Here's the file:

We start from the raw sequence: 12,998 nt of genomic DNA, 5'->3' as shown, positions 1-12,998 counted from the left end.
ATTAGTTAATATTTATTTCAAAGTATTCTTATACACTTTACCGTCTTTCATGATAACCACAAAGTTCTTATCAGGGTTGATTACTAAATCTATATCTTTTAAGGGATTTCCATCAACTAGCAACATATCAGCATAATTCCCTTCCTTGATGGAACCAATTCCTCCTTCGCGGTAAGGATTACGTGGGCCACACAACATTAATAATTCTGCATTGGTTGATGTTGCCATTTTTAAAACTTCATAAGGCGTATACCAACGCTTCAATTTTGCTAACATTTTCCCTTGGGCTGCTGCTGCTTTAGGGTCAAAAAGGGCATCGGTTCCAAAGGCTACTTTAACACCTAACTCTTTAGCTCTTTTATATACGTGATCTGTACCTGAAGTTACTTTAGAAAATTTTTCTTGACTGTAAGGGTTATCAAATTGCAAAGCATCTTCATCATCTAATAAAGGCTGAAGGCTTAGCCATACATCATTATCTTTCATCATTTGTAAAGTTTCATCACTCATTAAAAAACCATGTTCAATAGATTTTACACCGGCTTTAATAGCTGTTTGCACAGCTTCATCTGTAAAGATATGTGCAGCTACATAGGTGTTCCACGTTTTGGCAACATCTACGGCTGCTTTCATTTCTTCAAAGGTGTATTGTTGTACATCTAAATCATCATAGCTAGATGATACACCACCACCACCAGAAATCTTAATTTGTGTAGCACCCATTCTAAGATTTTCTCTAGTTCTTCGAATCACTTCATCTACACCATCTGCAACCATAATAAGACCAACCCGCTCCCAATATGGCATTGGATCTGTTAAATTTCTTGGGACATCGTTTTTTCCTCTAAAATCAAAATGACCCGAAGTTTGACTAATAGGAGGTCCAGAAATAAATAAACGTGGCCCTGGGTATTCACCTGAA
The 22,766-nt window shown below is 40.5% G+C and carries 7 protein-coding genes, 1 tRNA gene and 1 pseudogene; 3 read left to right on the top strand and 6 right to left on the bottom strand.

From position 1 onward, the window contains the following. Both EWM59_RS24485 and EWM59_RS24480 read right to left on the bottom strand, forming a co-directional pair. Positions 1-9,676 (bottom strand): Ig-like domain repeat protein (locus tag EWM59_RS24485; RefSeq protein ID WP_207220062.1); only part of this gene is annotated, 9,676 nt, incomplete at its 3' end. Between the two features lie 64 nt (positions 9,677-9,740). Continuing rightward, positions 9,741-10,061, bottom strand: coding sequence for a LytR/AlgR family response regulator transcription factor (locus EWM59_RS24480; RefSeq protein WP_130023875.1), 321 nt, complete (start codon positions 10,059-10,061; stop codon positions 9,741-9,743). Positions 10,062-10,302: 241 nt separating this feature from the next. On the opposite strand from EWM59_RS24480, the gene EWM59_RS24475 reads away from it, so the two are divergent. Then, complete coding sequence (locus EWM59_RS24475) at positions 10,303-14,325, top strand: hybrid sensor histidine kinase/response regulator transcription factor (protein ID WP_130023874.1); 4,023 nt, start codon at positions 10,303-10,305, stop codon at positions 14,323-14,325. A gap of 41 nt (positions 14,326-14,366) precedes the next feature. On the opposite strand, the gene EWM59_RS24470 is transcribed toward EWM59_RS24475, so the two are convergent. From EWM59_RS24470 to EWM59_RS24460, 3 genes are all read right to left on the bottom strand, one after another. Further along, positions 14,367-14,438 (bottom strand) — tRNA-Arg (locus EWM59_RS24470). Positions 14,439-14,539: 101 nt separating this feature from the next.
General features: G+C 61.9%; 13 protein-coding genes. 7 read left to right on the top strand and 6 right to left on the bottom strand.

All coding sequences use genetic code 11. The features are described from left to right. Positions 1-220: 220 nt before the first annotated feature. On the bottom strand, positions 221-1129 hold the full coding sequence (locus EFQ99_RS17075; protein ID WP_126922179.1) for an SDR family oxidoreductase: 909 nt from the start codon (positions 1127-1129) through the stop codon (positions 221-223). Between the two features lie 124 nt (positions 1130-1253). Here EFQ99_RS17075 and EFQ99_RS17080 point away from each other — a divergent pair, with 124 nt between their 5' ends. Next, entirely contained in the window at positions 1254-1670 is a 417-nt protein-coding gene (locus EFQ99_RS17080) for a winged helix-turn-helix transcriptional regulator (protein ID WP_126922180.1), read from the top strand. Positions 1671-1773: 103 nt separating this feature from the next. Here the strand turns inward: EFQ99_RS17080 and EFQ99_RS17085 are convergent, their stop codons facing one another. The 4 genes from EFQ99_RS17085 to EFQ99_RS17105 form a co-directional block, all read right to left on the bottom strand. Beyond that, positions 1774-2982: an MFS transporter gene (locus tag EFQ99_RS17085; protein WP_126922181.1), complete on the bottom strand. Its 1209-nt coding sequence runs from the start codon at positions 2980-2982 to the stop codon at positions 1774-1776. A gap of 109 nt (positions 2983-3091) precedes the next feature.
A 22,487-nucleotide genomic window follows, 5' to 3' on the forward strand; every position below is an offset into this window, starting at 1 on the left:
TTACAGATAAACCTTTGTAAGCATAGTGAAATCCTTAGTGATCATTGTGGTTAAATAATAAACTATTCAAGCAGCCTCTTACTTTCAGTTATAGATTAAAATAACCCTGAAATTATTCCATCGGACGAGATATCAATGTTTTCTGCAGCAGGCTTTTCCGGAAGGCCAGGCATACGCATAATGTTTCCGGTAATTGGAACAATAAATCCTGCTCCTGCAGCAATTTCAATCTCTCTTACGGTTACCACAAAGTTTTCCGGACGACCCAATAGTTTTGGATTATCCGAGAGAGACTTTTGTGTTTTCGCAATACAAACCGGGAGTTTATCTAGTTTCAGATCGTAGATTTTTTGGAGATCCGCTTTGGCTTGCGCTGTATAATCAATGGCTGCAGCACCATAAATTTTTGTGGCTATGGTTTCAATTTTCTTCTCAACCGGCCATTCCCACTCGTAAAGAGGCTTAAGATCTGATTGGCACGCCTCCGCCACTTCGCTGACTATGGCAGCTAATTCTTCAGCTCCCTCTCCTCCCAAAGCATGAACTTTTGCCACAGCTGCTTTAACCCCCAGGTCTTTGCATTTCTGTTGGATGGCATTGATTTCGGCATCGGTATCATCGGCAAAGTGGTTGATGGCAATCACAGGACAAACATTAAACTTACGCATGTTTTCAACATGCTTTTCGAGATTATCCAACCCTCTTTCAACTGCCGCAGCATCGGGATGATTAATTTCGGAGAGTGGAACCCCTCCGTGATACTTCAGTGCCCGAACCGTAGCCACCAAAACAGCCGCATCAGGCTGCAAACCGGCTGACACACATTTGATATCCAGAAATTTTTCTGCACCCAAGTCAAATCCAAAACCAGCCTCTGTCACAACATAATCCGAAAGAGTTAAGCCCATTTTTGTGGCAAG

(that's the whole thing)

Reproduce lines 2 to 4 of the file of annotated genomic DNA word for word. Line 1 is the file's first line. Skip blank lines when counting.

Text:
ATTAGTTAATATTTATTTCAAAGTATTCTTATACACTTTACCGTCTTTCATGATAACCACAAAGTTCTTATCAGGGTTGATTACTAAATCTATATCTTTTAAGGGATTTCCATCAACTAGCAACATATCAGCATAATTCCCTTCCTTGATGGAACCAATTCCTCCTTCGCGGTAAGGATTACGTGGGCCACACAACATTAATAATTCTGCATTGGTTGATGTTGCCATTTTTAAAACTTCATAAGGCGTATACCAACGCTTCAATTTTGCTAACATTTTCCCTTGGGCTGCTGCTGCTTTAGGGTCAAAAAGGGCATCGGTTCCAAAGGCTACTTTAACACCTAACTCTTTAGCTCTTTTATATACGTGATCTGTACCTGAAGTTACTTTAGAAAATTTTTCTTGACTGTAAGGGTTATCAAATTGCAAAGCATCTTCATCATCTAATAAAGGCTGAAGGCTTAGCCATACATCATTATCTTTCATCATTTGTAAAGTTTCATCACTCATTAAAAAACCATGTTCAATAGATTTTACACCGGCTTTAATAGCTGTTTGCACAGCTTCATCTGTAAAGATATGTGCAGCTACATAGGTGTTCCACGTTTTGGCAACATCTACGGCTGCTTTCATTTCTTCAAAGGTGTATTGTTGTACATCTAAATCATCATAGCTAGATGATACACCACCACCACCAGAAATCTTAATTTGTGTAGCACCCATTCTAAGATTTTCTCTAGTTCTTCGAATCACTTCATCTACACCATCTGCAACCATAATAAGACCAACCCGCTCCCAATATGGCATTGGATCTGTTAAATTTCTTGGGACATCGTTTTTTCCTCTAAAATCAAAATGACCCGAAGTTTGACTAATAGGAGGTCCAGAAATAAATAAACGTGGCCCTGGGTATTCACCTGAA
The 22,766-nt window shown below is 40.5% G+C and carries 7 protein-coding genes, 1 tRNA gene and 1 pseudogene; 3 read left to right on the top strand and 6 right to left on the bottom strand.

From position 1 onward, the window contains the following. Both EWM59_RS24485 and EWM59_RS24480 read right to left on the bottom strand, forming a co-directional pair. Positions 1-9,676 (bottom strand): Ig-like domain repeat protein (locus tag EWM59_RS24485; RefSeq protein ID WP_207220062.1); only part of this gene is annotated, 9,676 nt, incomplete at its 3' end. Between the two features lie 64 nt (positions 9,677-9,740). Continuing rightward, positions 9,741-10,061, bottom strand: coding sequence for a LytR/AlgR family response regulator transcription factor (locus EWM59_RS24480; RefSeq protein WP_130023875.1), 321 nt, complete (start codon positions 10,059-10,061; stop codon positions 9,741-9,743). Positions 10,062-10,302: 241 nt separating this feature from the next. On the opposite strand from EWM59_RS24480, the gene EWM59_RS24475 reads away from it, so the two are divergent. Then, complete coding sequence (locus EWM59_RS24475) at positions 10,303-14,325, top strand: hybrid sensor histidine kinase/response regulator transcription factor (protein ID WP_130023874.1); 4,023 nt, start codon at positions 10,303-10,305, stop codon at positions 14,323-14,325. A gap of 41 nt (positions 14,326-14,366) precedes the next feature. On the opposite strand, the gene EWM59_RS24470 is transcribed toward EWM59_RS24475, so the two are convergent. From EWM59_RS24470 to EWM59_RS24460, 3 genes are all read right to left on the bottom strand, one after another. Further along, positions 14,367-14,438 (bottom strand) — tRNA-Arg (locus EWM59_RS24470). Positions 14,439-14,539: 101 nt separating this feature from the next.